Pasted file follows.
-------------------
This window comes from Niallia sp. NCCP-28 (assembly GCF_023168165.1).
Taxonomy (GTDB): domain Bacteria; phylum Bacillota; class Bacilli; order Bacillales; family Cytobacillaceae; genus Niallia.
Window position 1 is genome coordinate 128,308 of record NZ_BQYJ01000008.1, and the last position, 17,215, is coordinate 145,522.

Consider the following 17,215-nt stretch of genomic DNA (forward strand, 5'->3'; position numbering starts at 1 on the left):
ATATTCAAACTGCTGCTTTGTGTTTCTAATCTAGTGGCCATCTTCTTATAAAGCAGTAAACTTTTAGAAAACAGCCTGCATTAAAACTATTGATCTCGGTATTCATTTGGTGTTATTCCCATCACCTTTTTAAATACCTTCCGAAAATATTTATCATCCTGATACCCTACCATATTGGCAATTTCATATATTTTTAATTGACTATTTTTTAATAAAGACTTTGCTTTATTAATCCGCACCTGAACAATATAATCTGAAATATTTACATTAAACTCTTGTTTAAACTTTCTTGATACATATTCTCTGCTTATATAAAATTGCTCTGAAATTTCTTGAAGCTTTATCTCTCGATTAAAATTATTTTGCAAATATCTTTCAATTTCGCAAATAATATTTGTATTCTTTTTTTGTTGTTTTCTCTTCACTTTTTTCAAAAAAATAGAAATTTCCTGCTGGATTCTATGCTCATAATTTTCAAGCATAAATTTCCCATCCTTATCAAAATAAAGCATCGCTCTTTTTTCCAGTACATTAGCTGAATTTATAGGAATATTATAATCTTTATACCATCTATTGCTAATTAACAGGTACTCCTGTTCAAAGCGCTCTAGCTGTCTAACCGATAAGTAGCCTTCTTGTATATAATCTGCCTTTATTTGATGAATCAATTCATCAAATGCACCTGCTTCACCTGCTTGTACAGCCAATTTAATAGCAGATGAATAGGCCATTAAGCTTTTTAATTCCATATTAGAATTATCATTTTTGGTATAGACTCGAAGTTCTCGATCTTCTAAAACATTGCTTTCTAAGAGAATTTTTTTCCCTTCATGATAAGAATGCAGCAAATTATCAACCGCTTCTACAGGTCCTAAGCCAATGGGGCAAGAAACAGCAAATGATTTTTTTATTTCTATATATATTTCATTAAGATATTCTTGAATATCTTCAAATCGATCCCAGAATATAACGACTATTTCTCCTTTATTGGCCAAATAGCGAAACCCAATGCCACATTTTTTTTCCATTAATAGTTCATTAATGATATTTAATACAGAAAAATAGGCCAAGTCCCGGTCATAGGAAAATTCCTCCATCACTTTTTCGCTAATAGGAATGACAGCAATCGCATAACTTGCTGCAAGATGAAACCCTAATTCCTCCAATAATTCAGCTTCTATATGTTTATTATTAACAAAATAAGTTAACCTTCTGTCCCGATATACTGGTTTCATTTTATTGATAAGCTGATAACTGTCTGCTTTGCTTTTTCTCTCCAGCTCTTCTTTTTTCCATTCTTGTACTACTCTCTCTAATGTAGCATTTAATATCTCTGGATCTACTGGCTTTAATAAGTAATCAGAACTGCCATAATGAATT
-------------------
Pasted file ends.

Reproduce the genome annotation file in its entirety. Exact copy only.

This window comes from Niallia sp. NCCP-28 (assembly GCF_023168165.1).
Taxonomy (GTDB): domain Bacteria; phylum Bacillota; class Bacilli; order Bacillales; family Cytobacillaceae; genus Niallia.
Window position 1 is genome coordinate 128,308 of record NZ_BQYJ01000008.1, and the last position, 17,215, is coordinate 145,522.

Consider the following 17,215-nt stretch of genomic DNA (forward strand, 5'->3'; position numbering starts at 1 on the left):
ATATTCAAACTGCTGCTTTGTGTTTCTAATCTAGTGGCCATCTTCTTATAAAGCAGTAAACTTTTAGAAAACAGCCTGCATTAAAACTATTGATCTCGGTATTCATTTGGTGTTATTCCCATCACCTTTTTAAATACCTTCCGAAAATATTTATCATCCTGATACCCTACCATATTGGCAATTTCATATATTTTTAATTGACTATTTTTTAATAAAGACTTTGCTTTATTAATCCGCACCTGAACAATATAATCTGAAATATTTACATTAAACTCTTGTTTAAACTTTCTTGATACATATTCTCTGCTTATATAAAATTGCTCTGAAATTTCTTGAAGCTTTATCTCTCGATTAAAATTATTTTGCAAATATCTTTCAATTTCGCAAATAATATTTGTATTCTTTTTTTGTTGTTTTCTCTTCACTTTTTTCAAAAAAATAGAAATTTCCTGCTGGATTCTATGCTCATAATTTTCAAGCATAAATTTCCCATCCTTATCAAAATAAAGCATCGCTCTTTTTTCCAGTACATTAGCTGAATTTATAGGAATATTATAATCTTTATACCATCTATTGCTAATTAACAGGTACTCCTGTTCAAAGCGCTCTAGCTGTCTAACCGATAAGTAGCCTTCTTGTATATAATCTGCCTTTATTTGATGAATCAATTCATCAAATGCACCTGCTTCACCTGCTTGTACAGCCAATTTAATAGCAGATGAATAGGCCATTAAGCTTTTTAATTCCATATTAGAATTATCATTTTTGGTATAGACTCGAAGTTCTCGATCTTCTAAAACATTGCTTTCTAAGAGAATTTTTTTCCCTTCATGATAAGAATGCAGCAAATTATCAACCGCTTCTACAGGTCCTAAGCCAATGGGGCAAGAAACAGCAAATGATTTTTTTATTTCTATATATATTTCATTAAGATATTCTTGAATATCTTCAAATCGATCCCAGAATATAACGACTATTTCTCCTTTATTGGCCAAATAGCGAAACCCAATGCCACATTTTTTTTCCATTAATAGTTCATTAATGATATTTAATACAGAAAAATAGGCCAAGTCCCGGTCATAGGAAAATTCCTCCATCACTTTTTCGCTAATAGGAATGACAGCAATCGCATAACTTGCTGCAAGATGAAACCCTAATTCCTCCAATAATTCAGCTTCTATATGTTTATTATTAACAAAATAAGTTAACCTTCTGTCCCGATATACTGGTTTCATTTTATTGATAAGCTGATAACTGTCTGCTTTGCTTTTTCTCTCCAGCTCTTCTTTTTTCCATTCTTGTACTACTCTCTCTAATGTAGCATTTAATATCTCTGGATCTACTGGCTTTAATAAGTAATCAGAACTGCCATAATGAATT